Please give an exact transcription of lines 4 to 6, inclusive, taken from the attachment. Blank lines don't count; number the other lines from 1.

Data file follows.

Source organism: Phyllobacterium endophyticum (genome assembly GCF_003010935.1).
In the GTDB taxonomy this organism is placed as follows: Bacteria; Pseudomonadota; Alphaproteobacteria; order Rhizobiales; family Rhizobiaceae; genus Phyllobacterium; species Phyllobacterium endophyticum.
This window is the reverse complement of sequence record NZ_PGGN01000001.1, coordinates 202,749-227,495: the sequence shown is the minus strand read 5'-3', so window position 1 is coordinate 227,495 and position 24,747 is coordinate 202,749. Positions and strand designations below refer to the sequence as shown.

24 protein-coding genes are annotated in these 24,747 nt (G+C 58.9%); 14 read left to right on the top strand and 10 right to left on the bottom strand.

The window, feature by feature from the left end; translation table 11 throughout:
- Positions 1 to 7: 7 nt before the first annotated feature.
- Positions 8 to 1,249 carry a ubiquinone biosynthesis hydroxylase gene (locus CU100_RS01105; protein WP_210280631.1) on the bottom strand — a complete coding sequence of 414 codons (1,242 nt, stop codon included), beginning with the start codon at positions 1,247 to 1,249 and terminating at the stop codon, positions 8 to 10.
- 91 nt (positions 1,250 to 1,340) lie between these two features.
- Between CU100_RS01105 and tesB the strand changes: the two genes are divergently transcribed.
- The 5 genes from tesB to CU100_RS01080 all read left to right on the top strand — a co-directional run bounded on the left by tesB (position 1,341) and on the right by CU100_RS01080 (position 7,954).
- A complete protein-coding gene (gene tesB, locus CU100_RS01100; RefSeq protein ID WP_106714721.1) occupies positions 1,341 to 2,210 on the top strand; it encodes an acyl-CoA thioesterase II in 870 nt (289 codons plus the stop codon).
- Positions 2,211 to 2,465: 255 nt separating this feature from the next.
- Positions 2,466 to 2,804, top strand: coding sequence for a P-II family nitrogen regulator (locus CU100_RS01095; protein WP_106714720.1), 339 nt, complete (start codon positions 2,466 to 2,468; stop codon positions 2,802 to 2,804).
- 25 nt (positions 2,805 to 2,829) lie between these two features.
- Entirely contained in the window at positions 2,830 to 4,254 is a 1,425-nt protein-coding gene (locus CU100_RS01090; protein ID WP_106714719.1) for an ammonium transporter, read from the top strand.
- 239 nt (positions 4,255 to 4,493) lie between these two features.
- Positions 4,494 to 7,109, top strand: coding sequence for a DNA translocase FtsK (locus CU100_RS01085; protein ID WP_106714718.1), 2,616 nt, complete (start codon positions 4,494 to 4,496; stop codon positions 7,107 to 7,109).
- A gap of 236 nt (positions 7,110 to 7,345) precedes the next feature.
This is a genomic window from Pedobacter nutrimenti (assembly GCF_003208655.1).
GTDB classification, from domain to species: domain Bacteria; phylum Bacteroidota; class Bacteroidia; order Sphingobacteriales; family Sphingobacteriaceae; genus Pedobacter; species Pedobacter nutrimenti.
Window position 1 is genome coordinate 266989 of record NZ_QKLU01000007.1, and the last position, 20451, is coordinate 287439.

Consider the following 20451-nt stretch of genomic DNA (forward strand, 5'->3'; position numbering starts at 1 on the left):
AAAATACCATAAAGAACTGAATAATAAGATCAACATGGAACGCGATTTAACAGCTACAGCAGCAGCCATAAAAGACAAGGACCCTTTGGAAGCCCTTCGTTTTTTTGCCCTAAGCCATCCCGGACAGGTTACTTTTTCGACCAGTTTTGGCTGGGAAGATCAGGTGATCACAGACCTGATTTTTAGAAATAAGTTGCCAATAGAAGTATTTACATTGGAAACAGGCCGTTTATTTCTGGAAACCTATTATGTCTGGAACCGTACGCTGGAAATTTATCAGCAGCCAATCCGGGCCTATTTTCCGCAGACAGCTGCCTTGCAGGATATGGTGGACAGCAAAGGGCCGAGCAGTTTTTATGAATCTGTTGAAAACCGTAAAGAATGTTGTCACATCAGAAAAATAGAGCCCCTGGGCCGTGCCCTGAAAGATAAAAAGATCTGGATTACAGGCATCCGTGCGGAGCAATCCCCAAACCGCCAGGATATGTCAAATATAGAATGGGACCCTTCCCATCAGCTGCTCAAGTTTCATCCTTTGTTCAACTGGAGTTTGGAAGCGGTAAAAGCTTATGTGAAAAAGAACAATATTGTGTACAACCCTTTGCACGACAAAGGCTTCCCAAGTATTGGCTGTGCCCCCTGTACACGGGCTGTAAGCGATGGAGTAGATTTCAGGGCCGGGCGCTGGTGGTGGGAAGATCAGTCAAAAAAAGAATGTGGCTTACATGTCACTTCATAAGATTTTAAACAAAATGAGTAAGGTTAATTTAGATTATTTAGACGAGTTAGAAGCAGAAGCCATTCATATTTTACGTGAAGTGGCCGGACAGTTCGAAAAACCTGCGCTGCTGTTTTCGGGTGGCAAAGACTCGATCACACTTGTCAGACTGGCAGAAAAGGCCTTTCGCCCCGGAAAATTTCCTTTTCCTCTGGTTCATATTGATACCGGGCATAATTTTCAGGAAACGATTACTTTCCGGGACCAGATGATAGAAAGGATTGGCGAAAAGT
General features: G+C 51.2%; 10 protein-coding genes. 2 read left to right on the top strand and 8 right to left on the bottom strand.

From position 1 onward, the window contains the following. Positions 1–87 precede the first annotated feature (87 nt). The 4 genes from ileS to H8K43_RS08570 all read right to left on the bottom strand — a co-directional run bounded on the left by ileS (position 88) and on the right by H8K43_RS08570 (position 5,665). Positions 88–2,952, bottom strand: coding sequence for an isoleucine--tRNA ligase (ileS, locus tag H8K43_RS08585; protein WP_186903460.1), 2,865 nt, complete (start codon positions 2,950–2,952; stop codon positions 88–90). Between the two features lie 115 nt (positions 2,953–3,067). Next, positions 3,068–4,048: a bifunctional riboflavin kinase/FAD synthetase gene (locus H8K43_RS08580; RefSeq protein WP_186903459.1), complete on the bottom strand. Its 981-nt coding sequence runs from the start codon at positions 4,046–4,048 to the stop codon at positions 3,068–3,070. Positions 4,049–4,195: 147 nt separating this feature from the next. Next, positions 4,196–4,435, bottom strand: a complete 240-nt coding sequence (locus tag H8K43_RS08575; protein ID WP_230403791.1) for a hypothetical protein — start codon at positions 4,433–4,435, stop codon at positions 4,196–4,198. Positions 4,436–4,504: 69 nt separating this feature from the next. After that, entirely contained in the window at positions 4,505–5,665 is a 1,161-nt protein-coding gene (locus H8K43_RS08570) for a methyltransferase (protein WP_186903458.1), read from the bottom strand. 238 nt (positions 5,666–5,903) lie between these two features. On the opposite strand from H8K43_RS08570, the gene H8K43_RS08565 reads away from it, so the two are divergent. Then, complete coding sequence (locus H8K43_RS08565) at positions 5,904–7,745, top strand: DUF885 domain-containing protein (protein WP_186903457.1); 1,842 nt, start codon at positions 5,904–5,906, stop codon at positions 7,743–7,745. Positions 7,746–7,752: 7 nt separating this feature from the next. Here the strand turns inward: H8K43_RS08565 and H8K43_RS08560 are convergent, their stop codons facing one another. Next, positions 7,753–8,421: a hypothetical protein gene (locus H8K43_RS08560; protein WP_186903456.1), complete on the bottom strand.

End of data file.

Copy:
24 protein-coding genes are annotated in these 24,747 nt (G+C 58.9%); 14 read left to right on the top strand and 10 right to left on the bottom strand.

The window, feature by feature from the left end; translation table 11 throughout:
- Positions 1 to 7: 7 nt before the first annotated feature.